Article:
When the primary host in a VMware vSphere® High Availability cluster cannot communicate with a secondary host over the management network, the primary host uses datastore heartbeating to determine whether the secondary host has failed, is in a network partition, or is network isolated. If the secondary host has stopped datastore heartbeating, it is considered to have failed and its virtual machines are restarted elsewhere.
VMware vCenter Server® selects a preferred set of datastores for heartbeating. This selection is made to maximize the number of hosts that have access to a heartbeating datastore and minimize the likelihood that the datastores are backed by the same LUN or NFS server.
You can use the advanced option das.heartbeatdsperhost to change the number of heartbeat datastores selected by vCenter Server for each host. The default is two and the maximum valid value is five.
vSphere HA creates a directory at the root of each datastore that is used for both datastore heartbeating and for persisting the set of protected virtual machines. The name of the directory is .vSphere-HA. Do not delete or modify the files stored in this directory, because this can have an impact on operations. Because more than one cluster might use a datastore, subdirectories for this directory are created for each cluster. Root owns these directories and files and only root can read and write to them. The disk space used by vSphere HA depends on several factors including which VMFS version is in use and the number of hosts that use the datastore for heartbeating. With vmfs3, the maximum usage is 2GB and the typical usage is 3MB. With vmfs5, the maximum and typical usage is 3MB. vSphere HA use of the datastores adds negligible overhead and has no performance impact on other datastore operations.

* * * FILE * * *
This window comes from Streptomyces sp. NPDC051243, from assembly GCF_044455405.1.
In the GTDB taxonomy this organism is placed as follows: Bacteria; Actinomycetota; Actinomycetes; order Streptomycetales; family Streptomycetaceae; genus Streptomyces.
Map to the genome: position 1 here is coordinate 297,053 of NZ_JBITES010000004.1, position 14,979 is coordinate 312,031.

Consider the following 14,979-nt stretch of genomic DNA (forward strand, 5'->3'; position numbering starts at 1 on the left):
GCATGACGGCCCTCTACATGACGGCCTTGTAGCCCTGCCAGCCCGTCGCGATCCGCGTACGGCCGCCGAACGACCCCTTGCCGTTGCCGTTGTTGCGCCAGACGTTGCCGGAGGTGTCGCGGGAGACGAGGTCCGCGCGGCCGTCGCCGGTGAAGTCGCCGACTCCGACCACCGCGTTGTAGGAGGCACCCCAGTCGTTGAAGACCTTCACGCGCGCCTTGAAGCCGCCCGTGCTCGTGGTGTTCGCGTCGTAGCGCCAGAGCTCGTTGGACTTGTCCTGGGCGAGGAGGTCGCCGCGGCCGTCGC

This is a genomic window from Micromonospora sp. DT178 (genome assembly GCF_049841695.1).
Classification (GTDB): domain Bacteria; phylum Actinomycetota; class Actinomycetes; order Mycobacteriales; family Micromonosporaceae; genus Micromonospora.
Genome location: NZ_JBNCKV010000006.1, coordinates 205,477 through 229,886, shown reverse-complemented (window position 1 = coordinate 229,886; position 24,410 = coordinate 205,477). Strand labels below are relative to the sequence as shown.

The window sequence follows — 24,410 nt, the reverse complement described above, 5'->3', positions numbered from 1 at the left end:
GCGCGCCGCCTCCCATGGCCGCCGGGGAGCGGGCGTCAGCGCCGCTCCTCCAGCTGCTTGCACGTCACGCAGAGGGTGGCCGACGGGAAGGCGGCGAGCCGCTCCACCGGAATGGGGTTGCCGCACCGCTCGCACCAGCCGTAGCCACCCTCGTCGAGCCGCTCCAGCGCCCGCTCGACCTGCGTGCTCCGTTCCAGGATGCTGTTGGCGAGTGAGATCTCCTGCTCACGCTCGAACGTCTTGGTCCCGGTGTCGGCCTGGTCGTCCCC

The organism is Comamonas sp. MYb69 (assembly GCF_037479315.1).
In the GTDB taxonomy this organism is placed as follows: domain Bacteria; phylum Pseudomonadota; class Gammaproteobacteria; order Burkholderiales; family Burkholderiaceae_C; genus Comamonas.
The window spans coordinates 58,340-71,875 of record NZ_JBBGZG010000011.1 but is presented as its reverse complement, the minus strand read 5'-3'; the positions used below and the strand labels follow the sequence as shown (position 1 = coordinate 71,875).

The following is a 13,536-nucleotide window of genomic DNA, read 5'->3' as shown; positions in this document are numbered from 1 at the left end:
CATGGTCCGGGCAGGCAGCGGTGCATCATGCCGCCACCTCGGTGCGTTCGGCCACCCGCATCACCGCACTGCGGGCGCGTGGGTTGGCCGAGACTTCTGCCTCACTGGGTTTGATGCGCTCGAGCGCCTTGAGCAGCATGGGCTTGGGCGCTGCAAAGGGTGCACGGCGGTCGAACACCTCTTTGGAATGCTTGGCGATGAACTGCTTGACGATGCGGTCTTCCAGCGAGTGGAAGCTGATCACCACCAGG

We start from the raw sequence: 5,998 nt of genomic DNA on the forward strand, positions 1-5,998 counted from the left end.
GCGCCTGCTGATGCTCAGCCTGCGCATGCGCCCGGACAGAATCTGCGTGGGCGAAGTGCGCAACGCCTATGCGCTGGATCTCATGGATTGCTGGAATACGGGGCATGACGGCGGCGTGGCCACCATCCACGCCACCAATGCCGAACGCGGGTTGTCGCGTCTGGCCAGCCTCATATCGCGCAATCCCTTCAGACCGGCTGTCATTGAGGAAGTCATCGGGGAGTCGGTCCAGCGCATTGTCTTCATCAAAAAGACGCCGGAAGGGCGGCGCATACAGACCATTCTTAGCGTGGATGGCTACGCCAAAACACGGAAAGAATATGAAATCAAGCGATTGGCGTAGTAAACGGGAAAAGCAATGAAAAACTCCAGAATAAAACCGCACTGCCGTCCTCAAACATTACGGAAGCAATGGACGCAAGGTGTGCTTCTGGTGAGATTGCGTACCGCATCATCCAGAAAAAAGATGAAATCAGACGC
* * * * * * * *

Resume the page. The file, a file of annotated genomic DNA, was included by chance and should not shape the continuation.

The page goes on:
vSphere HA limits the number of virtual machines that can have configuration files on a single datastore. See Configuration Maximums for updated limits. If you place more than this number of virtual machines on a datastore and power them on, vSphere HA protects virtual machines only up to the limit.